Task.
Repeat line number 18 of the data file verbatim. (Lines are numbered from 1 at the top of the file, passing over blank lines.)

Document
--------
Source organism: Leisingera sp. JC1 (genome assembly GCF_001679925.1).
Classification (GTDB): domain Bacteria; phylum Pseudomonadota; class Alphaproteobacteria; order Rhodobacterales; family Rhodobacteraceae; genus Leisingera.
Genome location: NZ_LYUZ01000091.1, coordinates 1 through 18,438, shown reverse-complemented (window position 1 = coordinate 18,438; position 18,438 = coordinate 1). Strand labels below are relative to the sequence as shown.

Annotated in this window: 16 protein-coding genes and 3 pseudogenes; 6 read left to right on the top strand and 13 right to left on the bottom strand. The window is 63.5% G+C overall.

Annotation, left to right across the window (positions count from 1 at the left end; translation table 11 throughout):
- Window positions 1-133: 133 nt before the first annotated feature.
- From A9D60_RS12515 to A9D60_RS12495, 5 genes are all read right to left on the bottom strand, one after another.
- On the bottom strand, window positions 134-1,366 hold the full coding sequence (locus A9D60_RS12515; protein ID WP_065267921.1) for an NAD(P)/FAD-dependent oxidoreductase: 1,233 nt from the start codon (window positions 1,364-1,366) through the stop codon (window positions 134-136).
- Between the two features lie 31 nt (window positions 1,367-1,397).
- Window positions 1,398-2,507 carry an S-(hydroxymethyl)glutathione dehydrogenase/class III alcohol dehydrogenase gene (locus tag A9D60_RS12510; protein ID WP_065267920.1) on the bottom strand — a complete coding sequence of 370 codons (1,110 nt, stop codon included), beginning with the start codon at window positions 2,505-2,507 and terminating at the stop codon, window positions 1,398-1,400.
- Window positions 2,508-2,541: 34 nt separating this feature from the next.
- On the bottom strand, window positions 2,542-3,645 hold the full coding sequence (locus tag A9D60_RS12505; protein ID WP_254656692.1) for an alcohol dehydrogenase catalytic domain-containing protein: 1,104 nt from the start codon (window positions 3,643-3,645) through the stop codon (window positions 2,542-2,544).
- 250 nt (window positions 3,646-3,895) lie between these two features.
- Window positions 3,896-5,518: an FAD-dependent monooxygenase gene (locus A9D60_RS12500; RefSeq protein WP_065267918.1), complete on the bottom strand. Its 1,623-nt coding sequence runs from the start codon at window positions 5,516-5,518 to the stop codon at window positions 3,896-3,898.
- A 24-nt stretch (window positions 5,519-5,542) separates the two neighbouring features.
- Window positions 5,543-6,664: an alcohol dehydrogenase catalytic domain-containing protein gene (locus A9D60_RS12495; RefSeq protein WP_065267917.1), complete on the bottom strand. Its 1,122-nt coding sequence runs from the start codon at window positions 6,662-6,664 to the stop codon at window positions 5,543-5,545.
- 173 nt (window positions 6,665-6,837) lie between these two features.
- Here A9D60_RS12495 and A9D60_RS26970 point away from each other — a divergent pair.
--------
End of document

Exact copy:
- Here A9D60_RS12495 and A9D60_RS26970 point away from each other — a divergent pair.